And if the ex-parte order made an actual change in the custody or in - custody is not the right word anymore - but in the change in the defacto or the actual parenting that had been established, then it's probably an appealable order. And, again, I can't give legal advice on it, but you gotta have a lawyer take a look at it. Because there's, you know, yeah, I can't stress enough how important it is that both sides be heard. And when you're getting an ex-parte order, you have to disclose both the good and the bad parts of your case. If you miss saying what the weak parts of your case are, and you get that order and the judge says, look, you know, you should have said what the full deal was, what the full picture was, then that ex-parte order is very much at risk.
So, again, you gotta get legal advice. And I wouldn't run that one on your own.
Melanie Seneviratne: Okay. This is just a clarifying question. Did you state that duty counsel has to help self-represented persons?
Charles Fair: Well, I mean, ultimately, a duty council may decline to help somebody if they are - they might be in a conflict of interest, for example. Because duty council typically will have their own files, so they might decline to represent somebody if that person is showing up and, for some reason, they're disqualified from representing them.
Duty council can also say, well, look, this is way too complicated. I can't do justice to this. All I can do is say to the Court, you know, so and so's here to either defend or to bring this application, they really do need a lawyer and this matter should be put over to another date. the duty council should be able to do that.
Sometimes duty council can assist in actually negotiating an agreement, although that really depends on the caseload that the duty council has. You know, how many cases are on the Court's docket and how many people are demanding their attention. And they simply may not have time to get to it all..
Melanie Seneviratne: Okay. What is the difference between having a lawyer appointed for your children and a Practice Note 7?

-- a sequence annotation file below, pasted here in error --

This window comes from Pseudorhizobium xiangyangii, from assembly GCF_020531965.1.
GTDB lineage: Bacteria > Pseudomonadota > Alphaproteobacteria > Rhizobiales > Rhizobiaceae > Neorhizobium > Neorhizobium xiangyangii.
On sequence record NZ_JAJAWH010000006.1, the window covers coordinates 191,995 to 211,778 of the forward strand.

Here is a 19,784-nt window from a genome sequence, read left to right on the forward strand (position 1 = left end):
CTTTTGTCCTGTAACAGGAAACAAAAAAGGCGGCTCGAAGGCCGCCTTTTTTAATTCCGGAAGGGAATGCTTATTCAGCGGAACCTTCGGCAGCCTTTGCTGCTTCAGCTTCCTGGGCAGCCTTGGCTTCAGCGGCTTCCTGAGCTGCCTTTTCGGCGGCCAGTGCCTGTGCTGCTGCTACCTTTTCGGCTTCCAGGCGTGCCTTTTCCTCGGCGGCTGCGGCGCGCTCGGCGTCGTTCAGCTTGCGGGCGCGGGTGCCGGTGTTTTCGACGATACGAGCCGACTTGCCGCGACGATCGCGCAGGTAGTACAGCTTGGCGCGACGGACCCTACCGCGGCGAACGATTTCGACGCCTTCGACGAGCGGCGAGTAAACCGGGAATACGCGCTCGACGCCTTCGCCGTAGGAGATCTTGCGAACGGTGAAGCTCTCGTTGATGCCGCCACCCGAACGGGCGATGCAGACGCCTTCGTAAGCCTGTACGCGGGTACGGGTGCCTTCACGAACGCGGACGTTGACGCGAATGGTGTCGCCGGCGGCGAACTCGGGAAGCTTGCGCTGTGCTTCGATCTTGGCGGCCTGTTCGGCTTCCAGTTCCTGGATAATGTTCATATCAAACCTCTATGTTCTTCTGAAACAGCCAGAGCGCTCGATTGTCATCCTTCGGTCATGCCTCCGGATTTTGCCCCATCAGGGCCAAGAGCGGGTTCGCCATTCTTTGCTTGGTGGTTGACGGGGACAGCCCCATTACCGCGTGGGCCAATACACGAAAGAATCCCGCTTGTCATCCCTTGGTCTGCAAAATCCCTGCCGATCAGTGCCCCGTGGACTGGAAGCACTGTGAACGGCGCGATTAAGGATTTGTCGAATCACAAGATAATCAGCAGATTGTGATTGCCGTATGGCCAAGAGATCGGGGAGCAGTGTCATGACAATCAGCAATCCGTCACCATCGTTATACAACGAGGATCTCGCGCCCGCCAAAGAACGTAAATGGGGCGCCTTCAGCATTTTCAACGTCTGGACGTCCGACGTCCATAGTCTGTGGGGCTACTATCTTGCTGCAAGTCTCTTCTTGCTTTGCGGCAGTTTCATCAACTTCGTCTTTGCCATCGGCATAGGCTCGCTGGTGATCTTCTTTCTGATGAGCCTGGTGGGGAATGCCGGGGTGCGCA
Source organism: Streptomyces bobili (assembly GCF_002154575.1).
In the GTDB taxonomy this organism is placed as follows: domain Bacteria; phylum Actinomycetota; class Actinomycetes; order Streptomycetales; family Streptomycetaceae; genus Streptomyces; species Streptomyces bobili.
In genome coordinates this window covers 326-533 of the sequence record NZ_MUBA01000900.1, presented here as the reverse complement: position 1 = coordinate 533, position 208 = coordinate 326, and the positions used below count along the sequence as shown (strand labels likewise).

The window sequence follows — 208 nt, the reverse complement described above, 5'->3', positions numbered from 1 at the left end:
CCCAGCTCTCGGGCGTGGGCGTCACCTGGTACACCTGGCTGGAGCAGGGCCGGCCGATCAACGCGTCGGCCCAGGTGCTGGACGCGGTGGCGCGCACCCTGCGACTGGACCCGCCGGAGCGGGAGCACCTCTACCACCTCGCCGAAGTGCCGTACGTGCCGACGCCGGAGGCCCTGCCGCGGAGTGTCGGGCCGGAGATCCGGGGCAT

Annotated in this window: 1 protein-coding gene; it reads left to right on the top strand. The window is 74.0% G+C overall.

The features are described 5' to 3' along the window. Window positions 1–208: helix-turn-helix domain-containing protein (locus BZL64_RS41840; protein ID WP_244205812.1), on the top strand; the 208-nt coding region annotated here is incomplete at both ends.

Charles Fair: Well, a Practice Note 7 will typically involve the appointment of children's counsel. Children's counsel need not be appointed pursuant to a Practice Note 7.
You know, I don't do a lot of child representation, but I, I did do one where I was representing a teenager and it wasn't a Practice Note 7, it was just simply, you know, go talk to the boy and find out what he wants and present that to the Court. I ended up cross-examining his mother, and he got what he wanted, which was to be with his dad.
So, I don't know whether that's typical, but anyway, so - and there was no Practice Note 7.
Practice Note 7 intervention may or may not have a children's lawyer. Probably does, but oftentimes there's a social worker or child psychologist who's - but probably more likely a social worker - that's involved in the Practice Note 7.
Melanie Seneviratne: Okay. How do you get judges to ascertain accommodation for persons with disabilities?
Charles Fair: Tell them.
You know, I think there is an increasing recognition that the justice system has to make accommodations for people that might have a disability of one sort or another. You know, if you have an issue, you know, you put it in front of the judge and it might be that you have to file something with the court and put it in writing before the judge.
And if the judge is - you know, the judge is taking a real adverse position, and, you know, refusing to, you know, say, take a break, for example, because somebody's having a meltdown or something like that. Or one thing that can happen is, you can have, a companion dog can be assigned to - particularly children, when they're testifying, they can bring a dog into the courtroom and be there as a companion.
You know, if the Court, if the judge makes an order refusing a request like that, then you need to, you know, put it on the record that you disagree with it. I mean, again, it's really dependent on the particular circumstances.
Melanie Seneviratne: Okay. So that's all that we have time for today for questions.
Charles Fair: Okay.
Melanie Seneviratne: I'll pass it to Vanessa to close up.
Vanessa Farkas-Brahmakshatriya: Thank you so much, Charles and Melanie. And thank you to our participants for coming and making this webinar such a success. It's great to see so many attendees. And we have a lot of educational programs like this one, and also mental health support programs, for men struggling due to relationship breakdown or turmoil.
So please visit our website at CCMFAlberta.ca. That's the Canadian Center for Men and Families, Alberta.
Thank you, again, to Fair Legal. They do one of these every month. So, it's a great opportunity to educate yourself about family law and criminal law as it affects the population that we serve.
So I hope to see all of you again and have a good evening.
Calgary lawyer Charles Fair brings over 30 years of experience to Fair Legal in criminal, family and civil litigation. Charles draws on his personal experiences related to each field of law which helps him to understand and relate with each of his clients. He is compassionate, caring, and will always be your champion for justice when life gets messy.